Comment


                      • Originally posted by Watermelon View Post
                        If thereís overwhelming circumstantial evidence pointing one way but itís contradicted by the direct evidence of an eye witness then which one is more reliable?
                        Child dies on third admission to ER for ethylene glycol (anti-freeze) poisoning. Mother is subsequently convicted on the circumstantial evidence (non-diagnostic test being the only one done - and no, that wasn't medical error). The only testimony contradicting the circumstantial was the husband's.

                        Nearly three years later (if memory serves) conviction overturned at prosecution's request and prosecution made a public apology. The overwhelming circumstantial evidence had been overwhelmingly wrong - even the cause of death was wrong. The child had died of natural causes and only because a younger sibling was stricken with the same rare disorder and Unsolved Mysteries aired the case did the truth come out.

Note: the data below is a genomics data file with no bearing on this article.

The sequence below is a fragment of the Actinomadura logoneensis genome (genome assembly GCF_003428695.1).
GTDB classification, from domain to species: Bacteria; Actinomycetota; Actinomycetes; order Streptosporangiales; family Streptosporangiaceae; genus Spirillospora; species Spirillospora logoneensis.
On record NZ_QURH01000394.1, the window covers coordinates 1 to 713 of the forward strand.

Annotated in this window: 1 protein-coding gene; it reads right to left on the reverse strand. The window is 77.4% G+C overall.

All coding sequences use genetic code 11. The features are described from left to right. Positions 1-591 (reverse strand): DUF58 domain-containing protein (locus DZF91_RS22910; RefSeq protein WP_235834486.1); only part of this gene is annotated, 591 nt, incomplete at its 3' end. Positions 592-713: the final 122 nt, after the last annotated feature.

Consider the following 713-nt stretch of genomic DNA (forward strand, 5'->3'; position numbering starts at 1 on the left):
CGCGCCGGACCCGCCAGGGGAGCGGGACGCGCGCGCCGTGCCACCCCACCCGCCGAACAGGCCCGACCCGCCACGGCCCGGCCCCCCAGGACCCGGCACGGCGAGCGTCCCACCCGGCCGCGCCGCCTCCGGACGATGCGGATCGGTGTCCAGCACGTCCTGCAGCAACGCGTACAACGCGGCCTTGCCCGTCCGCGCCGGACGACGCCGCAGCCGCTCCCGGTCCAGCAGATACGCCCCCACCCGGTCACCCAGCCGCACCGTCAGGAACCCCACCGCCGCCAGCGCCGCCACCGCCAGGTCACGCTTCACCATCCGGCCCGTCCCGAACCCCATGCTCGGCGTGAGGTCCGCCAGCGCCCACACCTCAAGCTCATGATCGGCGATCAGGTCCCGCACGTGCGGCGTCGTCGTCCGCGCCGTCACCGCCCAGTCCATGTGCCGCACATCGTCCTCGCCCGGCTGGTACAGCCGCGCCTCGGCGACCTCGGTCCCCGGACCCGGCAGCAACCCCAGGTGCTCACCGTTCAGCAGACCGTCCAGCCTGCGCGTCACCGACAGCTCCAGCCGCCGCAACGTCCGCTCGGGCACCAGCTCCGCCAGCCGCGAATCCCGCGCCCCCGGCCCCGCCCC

We have trials so each case is heard on its own merits.

                        "He is no fool who gives what he cannot keep to gain that which he cannot lose." - Jim Elliot


                        "Forgiveness is the way of love." Gary Chapman

                        My Personal Blog

                        My Novella blog (Current Novella Begins on 7/25/14)

                        Comment


                        • Originally posted by rogue06 View Post
                          The same can be said concerning mistaken eyewitness testimony. Can't remember which jurist said it and to paraphrase "I'd trust the evidence of one bloody fingerprint over a dozen eyewitnesses."